About 13,000 residents of Puerto Rico and the U.S. Virgin Islands who arrived in Connecticut in the aftermath of the hurricanes Maria and Irma continue to struggle with obtaining basic needs including adequate housing, food, medical care and jobs, according to a survey commissioned by the Hartford Foundation for Public Giving.
The vast majority of those who have come to Connecticut, over 70 percent, have extremely low incomes (under $30,000), adding a heavy responsibility on an already over-extended and resource-limited Puerto Rican community in Connecticut, given the extreme levels of need that are present in the community, even before the storms, the Foundation pointed out.
Approximately 1,300 people participated in the survey, which utilized online and in-person questionnaires in English and Spanish and field research. It was conducted by the University of Connecticut’s El Instituto: Institute for Latina/o Caribbean and Latin American Studies and the Center for Puerto Rican Studies at Hunter College. The objective was to understand the long-term impact of displacement on Puerto Rican households in the Greater Hartford region.
“The Hartford region has one of the highest concentrations of people of Puerto Rican origin outside Puerto Rico and last year’s hurricanes brought thousands more to the region, many of whom will likely stay,” said Scott Gaul, the Hartford Foundation’s director of Research and Evaluation. “The hurricanes were an unprecedented event, but we can anticipate similar crises will happen again. The survey is one tool to help the Hartford region understand the needs of evacuees and the potential long-term impacts of displacement.”
The survey found that while some households surveyed had initially relied on the Federal Emergency Management Agency (FEMA) for funding basic needs, the majority of those affected relied on Greater Hartford’s nonprofit organizations, school districts and family members for support.
During the 2018 Legislative Session, the Connecticut General Assembly approved $4.4 million in education and housing assistance for displace residents, including $1.5 million in aid to the departments of education, housing and social services.
More than half of respondents (56%) mentioned that it was very likely (36%) or somewhat likely (22%) that kin would relocate from the Caribbean to Connecticut, with most of those relatives and friends staying with respondents. Those living in Hartford’s outer ring suburbs were relatively less likely (72%) to have kin in the Caribbean than those living in Hartford or its immediate suburbs. And they expect nearly 1,500 additional people to arrive from Puerto Rico in the wake of the hurricane.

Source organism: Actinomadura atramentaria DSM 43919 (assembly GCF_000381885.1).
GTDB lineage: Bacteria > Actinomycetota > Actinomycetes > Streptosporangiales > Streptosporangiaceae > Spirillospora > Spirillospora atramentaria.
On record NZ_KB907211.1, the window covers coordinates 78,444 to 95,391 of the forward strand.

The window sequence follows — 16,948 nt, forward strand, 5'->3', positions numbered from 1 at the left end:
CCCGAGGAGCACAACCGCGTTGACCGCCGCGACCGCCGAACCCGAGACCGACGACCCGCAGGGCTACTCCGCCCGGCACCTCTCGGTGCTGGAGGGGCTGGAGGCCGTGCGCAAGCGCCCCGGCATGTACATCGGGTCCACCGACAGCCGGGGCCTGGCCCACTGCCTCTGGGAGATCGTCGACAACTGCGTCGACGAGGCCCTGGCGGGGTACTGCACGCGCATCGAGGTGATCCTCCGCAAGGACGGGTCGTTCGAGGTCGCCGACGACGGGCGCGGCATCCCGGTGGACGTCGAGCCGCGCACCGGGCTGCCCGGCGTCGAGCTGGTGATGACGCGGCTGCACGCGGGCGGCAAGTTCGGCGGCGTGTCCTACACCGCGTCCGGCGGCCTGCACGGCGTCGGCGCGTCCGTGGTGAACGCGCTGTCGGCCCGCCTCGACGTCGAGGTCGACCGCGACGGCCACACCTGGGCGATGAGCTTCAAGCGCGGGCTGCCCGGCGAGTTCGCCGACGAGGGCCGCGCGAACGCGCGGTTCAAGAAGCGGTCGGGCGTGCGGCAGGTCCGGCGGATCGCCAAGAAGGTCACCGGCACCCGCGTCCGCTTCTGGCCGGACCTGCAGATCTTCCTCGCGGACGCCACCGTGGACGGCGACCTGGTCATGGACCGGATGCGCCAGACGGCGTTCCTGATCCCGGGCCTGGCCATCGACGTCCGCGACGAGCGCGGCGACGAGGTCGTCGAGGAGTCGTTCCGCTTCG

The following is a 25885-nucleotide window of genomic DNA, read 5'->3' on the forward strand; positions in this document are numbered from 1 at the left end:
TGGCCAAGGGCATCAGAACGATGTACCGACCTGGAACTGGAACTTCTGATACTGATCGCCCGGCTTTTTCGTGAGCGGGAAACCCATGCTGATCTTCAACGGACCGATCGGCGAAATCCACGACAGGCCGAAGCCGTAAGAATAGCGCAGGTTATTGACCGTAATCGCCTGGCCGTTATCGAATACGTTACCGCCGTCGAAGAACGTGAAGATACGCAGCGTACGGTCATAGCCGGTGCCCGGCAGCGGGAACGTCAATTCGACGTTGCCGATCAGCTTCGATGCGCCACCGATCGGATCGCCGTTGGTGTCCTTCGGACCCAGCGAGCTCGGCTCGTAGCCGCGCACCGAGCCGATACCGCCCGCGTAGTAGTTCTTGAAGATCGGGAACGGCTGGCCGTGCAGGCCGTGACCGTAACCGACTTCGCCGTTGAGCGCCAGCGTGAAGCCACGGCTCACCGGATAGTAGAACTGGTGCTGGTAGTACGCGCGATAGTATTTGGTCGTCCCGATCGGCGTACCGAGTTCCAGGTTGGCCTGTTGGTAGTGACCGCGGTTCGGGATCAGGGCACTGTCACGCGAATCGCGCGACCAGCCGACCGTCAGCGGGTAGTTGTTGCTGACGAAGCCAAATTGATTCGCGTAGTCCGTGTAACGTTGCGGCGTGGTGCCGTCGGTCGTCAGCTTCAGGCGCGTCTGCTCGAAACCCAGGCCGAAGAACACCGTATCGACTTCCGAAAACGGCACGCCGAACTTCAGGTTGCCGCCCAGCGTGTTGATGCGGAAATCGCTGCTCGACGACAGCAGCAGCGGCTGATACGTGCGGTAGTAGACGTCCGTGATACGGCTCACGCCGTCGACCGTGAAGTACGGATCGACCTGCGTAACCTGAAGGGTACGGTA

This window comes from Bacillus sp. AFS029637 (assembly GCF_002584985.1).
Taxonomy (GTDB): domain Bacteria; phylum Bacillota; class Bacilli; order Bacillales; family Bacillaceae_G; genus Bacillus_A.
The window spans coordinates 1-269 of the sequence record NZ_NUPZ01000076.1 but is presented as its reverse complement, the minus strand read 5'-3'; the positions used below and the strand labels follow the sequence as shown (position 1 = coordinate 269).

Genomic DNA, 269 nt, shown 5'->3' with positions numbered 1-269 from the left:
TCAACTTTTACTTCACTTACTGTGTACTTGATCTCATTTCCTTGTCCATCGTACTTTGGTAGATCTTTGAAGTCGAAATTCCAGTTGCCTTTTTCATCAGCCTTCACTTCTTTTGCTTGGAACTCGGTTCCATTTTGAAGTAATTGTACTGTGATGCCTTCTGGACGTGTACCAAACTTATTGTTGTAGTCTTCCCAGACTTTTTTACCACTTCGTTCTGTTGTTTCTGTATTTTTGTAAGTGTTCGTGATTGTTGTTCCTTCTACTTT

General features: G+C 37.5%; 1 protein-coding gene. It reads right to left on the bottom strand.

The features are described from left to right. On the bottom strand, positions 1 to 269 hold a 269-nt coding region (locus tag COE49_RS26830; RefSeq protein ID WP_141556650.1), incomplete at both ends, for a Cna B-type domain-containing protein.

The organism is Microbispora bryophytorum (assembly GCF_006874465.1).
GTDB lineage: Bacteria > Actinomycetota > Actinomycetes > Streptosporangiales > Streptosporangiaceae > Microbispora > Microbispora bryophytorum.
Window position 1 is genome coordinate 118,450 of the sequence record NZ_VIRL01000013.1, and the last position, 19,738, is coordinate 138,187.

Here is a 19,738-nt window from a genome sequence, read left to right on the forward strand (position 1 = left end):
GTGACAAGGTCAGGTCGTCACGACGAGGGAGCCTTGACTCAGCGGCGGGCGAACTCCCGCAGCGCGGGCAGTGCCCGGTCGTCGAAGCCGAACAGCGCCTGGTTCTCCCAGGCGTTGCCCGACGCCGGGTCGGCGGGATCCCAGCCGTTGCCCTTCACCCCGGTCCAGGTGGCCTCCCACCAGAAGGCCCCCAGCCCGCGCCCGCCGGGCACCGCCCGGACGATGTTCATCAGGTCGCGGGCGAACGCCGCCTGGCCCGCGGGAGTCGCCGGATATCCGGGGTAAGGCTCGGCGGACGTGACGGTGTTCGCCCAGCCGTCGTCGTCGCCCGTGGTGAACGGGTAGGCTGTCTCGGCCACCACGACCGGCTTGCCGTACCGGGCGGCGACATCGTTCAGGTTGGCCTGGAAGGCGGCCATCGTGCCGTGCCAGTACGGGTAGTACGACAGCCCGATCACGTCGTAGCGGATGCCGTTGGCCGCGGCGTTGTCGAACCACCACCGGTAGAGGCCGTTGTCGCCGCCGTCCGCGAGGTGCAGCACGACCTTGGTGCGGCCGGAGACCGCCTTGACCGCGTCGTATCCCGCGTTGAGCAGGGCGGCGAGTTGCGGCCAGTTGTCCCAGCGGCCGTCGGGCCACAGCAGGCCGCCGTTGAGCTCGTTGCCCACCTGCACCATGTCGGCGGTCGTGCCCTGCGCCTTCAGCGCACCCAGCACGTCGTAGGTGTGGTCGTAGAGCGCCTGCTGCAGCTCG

In addition, those responding to the survey indicated that they expected displaced kin to remain in Connecticut into the medium and long terms. Nearly a third of respondents (32%) reported that kin would stay in Connecticut for a few months, and a quarter (26%) would remain for a few years.
The survey also found:
- The most pressing need for respondents hosting displaced Puerto Ricans is lodging, with fully one-third indicating that housing was one the biggest needs they face.
- Nearly three-fifths of respondents indicated housing was displaced person’s first order need, followed by 16 percent who mentioned it in second order.
- Food was a first order need for one-fifth of survey respondents’ displaced friends and relatives and second order need for 35 percent.
Survey respondents identified housing issues and insufficient food as the most critical needs they are facing in Connecticut, along with healthcare, in the after aftermath of the crisis. These are needs not only of those who are in the state already, but of those who are very likely to arrive in the short term,” wrote Professors Charles R. Venator-Santiago, Associate Professor, Department of Political Science and El Instituto and Carlos Vargas Ramos, Center for Puerto Rican Studies.
“These needs are adding a heavy responsibility on an already over-extended and resource-limited Puerto Rican community in Connecticut, given the extreme levels of need that are present in the community and
pre-dated the crisis created by hurricanes Irma and Maria,” the report stated.
Results from the survey are aimed at helping to inform long-term planning and action by funders, nonprofits, municipalities and schools. The Foundation intends to work with community organizations and leaders in the region to disseminate and act on survey results.
The report indicated that preliminary estimates by the government of Puerto Rico indicate that approximately 70,000 residential properties were totally destroyed, with an additional 300,000 partially damaged residences. As of
February 2018, 1.1 million households had applied for disaster aid from the Federal Emergency Management Agency (FEMA).